Posted By on Tue, Jan 23, 2018 at 10:26 AM

  • Courtesy of PhotoSpin
Back in September, I promised to create a comparison of Tucson Unified scores on the 2017 state AzMERIT test with similar schools in other districts, because I was unhappy with comparisons between Tucson's district and neighboring districts with wildly different demographics. I spelled out how I planned to approach the comparison before I looked at any of the data, and I've stayed true to my basic design.

I compared elementary schools with similar racial and economic characteristics in Tucson, Sunnyside, Flowing Wells, Douglas, Nogales and Yuma. Since very few of the other districts had schools with fewer than 60 percent of their students on free or reduced lunch, I only compared schools with F/R lunch percentages of 60 percent or higher. All the districts other than Flowing Wells have a high percentage of Hispanic students.

I compared the districts' passing percentages with one another using all the schools I looked at. I also divided the schools into four groups based on the number of low income students, using the percent of students on free or reduced lunch as the measure—60-69 percent, 70-79 percent, 80-89 percent and 90-99 percent—and compared the districts' passing percentages within each of the four groups.

Here are the overall findings:
• When looking at the passing percentages of all the schools, Tucson, Douglas and Sunnyside have identical passing percentages in Language Arts. Douglas and Sunnyside have slightly higher passing percentages than Tucson in Math — by 3 and 5 percentage points. Yuma, Nogales and Flowing Wells have significantly higher passing percentages than the other three: 8-14 percent higher in Language Arts, about 10 percent higher in math.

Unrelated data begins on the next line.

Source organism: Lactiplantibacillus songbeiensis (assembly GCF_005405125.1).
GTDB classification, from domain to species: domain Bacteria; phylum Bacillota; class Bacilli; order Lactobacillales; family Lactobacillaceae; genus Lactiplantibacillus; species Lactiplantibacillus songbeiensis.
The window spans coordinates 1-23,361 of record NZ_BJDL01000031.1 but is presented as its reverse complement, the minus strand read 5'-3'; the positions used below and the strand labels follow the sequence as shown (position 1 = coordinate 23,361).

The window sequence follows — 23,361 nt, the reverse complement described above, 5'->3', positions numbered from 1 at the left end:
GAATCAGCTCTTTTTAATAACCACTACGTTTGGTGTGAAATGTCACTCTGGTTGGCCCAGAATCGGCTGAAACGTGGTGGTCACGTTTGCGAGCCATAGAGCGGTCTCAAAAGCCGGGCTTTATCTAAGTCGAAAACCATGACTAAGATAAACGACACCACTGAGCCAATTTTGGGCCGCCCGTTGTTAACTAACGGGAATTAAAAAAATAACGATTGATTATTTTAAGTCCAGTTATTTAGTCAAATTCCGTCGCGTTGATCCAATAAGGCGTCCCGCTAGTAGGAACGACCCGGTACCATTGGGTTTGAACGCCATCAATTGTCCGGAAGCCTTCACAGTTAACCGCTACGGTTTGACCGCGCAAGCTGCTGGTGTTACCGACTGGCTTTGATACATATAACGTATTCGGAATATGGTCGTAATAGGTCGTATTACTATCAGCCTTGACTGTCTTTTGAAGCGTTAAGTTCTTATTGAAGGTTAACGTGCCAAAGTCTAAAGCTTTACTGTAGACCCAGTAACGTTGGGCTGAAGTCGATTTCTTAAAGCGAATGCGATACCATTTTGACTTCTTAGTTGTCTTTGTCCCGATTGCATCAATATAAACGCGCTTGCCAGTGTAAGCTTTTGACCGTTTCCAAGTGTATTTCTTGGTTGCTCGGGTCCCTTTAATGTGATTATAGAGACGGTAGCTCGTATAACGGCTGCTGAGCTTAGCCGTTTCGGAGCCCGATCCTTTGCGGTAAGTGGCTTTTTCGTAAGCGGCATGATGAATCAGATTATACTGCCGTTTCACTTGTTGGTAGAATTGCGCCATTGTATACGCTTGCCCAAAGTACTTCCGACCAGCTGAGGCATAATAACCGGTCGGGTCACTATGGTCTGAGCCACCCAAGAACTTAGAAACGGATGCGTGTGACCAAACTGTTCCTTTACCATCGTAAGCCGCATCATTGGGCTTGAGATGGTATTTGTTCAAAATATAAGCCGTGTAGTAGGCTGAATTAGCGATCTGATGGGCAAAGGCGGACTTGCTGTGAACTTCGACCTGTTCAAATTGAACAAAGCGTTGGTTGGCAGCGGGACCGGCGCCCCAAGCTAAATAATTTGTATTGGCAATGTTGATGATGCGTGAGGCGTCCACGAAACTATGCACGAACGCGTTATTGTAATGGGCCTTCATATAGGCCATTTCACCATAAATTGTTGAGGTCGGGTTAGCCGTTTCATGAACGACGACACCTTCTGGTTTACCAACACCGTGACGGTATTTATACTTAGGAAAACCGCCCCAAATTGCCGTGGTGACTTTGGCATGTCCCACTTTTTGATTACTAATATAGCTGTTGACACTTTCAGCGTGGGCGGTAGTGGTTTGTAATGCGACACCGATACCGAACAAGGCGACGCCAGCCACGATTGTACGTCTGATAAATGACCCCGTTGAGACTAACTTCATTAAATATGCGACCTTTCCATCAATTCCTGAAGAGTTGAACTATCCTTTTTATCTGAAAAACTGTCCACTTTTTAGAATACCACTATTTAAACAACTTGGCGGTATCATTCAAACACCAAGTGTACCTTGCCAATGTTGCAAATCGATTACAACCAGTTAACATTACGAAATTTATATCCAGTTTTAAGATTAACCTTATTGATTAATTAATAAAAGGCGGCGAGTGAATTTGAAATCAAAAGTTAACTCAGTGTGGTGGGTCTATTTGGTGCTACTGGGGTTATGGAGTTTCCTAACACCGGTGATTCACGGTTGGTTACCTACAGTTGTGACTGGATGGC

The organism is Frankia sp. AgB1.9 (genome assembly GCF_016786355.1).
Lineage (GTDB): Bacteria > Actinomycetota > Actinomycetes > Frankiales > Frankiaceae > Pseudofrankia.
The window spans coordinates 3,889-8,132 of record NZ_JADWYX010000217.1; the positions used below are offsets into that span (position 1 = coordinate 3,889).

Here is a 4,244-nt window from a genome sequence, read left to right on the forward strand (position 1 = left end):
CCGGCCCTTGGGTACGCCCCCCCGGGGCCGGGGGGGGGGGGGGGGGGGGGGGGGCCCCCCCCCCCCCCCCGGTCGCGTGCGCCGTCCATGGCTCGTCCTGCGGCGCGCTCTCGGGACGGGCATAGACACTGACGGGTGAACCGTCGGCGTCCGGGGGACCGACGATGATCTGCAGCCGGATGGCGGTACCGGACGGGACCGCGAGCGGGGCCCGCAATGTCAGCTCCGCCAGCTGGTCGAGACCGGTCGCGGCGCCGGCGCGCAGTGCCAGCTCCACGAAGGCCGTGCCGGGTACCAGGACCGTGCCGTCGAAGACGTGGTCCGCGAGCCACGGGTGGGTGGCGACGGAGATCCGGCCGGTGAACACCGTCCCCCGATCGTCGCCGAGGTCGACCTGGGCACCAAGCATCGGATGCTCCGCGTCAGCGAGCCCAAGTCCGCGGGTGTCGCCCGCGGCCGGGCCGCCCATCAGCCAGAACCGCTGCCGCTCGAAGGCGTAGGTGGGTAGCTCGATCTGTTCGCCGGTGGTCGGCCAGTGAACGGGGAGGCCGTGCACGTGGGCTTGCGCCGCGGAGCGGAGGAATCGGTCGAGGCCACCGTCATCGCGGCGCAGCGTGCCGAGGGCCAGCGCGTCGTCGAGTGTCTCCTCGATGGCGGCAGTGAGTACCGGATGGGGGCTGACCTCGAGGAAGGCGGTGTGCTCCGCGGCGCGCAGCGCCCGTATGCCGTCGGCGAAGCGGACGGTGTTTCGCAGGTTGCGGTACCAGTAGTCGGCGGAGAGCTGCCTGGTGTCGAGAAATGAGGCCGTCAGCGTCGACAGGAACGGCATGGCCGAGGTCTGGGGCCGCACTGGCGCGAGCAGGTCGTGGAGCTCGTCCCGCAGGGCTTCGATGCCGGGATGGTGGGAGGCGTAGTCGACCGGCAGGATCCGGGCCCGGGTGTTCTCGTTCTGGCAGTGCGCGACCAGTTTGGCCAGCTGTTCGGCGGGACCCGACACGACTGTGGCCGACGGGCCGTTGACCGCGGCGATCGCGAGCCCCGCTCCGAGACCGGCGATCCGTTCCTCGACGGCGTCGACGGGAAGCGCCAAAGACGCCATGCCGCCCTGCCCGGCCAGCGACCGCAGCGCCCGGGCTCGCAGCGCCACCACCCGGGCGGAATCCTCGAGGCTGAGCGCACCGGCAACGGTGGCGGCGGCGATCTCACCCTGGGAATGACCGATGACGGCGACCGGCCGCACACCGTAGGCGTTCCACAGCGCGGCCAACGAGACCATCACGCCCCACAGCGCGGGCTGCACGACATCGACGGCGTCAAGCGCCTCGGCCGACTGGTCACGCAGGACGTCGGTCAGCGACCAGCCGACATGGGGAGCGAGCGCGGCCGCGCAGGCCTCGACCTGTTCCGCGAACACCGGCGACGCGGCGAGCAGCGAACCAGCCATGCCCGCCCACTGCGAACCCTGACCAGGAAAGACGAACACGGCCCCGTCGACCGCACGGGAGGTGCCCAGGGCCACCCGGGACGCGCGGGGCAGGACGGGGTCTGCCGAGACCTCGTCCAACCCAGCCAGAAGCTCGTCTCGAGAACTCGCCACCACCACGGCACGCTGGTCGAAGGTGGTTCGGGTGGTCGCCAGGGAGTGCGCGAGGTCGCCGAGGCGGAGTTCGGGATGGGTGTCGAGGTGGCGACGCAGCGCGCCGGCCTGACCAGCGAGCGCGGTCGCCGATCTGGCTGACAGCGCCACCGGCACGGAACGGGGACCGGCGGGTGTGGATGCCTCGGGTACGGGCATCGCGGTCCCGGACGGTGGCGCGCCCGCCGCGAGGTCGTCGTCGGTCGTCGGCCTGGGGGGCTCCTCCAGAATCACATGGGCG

• When looking at the schools in the four categories based on income levels, Tucson's passing percentage is significantly lower than the others in the 60-69 percent F/R lunch category. The gap between Tucson and the other districts decreases as the number of low income students increases. In the 90-99 percent category, Tucson's passing percentage is about average.

• Tucson schools have significantly more variation in their passing percentages than other districts, with schools among the lowest and highest in all four categories.
I also looked at the passing percentages for Hispanic students in the schools. The comparisons were close enough to what I found when I looked all the students that a separate analysis of Hispanic passing percentages doesn't yield significantly different results.

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Monday, January 22, 2018

Fashion Fête: A Night Of Fashion, Beauty, Food And Art

Posted By on Mon, Jan 22, 2018 at 1:00 PM

The raffle drawing at Fashion Fête. Guests were able to buy a ticket and pick which raffle they wanted to participate in. - BRIANNA LEWIS